The Law and Finance of Broker-Dealer Mark-Ups
Harvard Law School; European Corporate Governance Institute (ECGI)
April 7, 2011
The prices charged retail customers by broker-dealers for less-liquid, lower-priced securities have been of long-standing regulatory concern. In particular, the National Association of Securities Dealers (succeeded now by the Financial Industry Regulatory Authority) has long had regulations prohibiting broker-dealers from charging excessive “mark-ups” and “mark-downs.” This paper, using a unique dataset generously provided by the National Association of Securities Dealers tracking some 161,635 equity transactions involving fourteen broker-dealers and retail customers in largely less liquid, lower-priced securities over the course of the 2003-2005 period, provides the first comprehensive analysis of the determinants of the mark-ups and mark-downs charged by broker-dealers. In particular, the effect of broker-dealer solicitation, broker-dealer participation in the trade as a principal, stock price volatility, stock price level, trade volume and the bid-ask spread are examined on the size of mark-ups and mark-downs charged. This analysis is placed in the context of the law on mark-ups and mark-downs.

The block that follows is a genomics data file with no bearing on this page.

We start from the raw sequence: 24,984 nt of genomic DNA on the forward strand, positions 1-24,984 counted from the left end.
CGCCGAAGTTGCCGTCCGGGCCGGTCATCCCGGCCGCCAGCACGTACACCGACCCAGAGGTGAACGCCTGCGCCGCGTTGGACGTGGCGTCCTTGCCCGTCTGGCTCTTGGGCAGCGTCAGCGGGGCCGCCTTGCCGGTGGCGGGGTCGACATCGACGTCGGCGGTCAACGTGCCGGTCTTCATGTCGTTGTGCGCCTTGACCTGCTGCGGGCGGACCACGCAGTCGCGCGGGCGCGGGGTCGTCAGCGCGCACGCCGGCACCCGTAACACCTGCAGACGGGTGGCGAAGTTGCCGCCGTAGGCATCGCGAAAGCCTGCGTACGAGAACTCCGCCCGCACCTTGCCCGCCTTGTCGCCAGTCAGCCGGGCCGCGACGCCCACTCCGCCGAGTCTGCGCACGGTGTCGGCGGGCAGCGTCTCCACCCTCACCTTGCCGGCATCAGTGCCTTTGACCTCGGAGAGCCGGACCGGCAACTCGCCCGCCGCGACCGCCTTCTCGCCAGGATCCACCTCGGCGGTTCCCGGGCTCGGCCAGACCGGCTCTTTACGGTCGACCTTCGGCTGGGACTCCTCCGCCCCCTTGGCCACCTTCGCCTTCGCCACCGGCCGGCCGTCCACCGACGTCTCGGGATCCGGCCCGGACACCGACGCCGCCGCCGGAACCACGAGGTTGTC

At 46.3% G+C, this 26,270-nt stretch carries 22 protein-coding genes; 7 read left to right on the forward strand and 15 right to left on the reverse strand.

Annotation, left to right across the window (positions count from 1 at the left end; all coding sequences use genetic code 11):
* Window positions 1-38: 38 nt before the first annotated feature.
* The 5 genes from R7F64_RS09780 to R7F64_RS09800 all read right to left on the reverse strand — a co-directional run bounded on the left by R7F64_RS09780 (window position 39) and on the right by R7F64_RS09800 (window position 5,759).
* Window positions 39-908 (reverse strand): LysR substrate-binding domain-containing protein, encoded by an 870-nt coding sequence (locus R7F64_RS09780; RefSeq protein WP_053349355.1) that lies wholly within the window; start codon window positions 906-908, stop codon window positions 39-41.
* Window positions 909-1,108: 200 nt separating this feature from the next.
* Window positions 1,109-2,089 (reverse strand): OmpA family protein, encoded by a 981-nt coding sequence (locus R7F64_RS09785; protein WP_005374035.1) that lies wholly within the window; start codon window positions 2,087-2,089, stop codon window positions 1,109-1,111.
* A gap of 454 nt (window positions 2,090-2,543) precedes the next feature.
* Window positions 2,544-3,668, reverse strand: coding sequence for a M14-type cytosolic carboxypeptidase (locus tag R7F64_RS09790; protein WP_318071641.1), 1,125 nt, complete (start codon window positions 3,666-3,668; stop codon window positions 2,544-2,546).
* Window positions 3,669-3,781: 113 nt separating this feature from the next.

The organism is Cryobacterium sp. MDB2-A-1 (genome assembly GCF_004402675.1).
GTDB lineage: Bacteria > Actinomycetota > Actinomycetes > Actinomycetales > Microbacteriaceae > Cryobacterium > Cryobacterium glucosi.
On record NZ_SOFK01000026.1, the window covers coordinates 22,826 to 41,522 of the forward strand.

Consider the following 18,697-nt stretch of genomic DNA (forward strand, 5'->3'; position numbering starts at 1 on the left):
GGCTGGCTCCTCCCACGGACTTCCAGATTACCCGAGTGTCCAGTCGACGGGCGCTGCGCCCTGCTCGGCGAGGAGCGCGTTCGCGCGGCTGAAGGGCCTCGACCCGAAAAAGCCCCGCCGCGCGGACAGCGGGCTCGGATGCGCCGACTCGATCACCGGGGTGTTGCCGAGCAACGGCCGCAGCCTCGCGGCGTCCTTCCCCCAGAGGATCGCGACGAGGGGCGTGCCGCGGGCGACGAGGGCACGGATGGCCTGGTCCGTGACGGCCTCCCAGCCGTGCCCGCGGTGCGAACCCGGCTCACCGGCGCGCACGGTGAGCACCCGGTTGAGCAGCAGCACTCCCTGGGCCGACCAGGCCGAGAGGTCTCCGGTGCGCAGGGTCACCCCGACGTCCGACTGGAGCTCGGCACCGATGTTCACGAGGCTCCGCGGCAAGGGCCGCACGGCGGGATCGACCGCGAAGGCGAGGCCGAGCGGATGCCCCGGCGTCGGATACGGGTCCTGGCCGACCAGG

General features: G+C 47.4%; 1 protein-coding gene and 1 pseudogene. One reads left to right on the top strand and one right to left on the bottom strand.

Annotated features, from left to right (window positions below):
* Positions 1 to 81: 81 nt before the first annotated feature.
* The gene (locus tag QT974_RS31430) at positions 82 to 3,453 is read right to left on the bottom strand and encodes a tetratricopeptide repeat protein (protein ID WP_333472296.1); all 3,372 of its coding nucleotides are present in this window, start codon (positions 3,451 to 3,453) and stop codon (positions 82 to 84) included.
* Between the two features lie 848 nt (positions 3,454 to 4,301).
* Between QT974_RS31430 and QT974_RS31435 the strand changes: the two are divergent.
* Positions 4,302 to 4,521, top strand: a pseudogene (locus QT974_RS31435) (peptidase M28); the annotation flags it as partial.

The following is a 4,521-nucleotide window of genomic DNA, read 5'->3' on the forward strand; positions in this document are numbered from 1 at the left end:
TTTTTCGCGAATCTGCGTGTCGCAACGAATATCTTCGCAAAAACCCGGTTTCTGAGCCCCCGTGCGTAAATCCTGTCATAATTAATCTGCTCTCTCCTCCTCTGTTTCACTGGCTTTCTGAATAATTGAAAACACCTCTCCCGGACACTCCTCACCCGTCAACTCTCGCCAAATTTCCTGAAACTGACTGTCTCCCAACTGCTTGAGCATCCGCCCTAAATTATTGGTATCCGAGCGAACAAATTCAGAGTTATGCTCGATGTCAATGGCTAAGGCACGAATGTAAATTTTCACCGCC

Number of Pages in PDF File: 22
Keywords: Mark-up, Mark-Downs, Broker-Dealers, Securities Regulation, Stock prices, Broker-Dealer Regulation
JEL Classification: G18, K22, K41
Date posted: April 10, 2011
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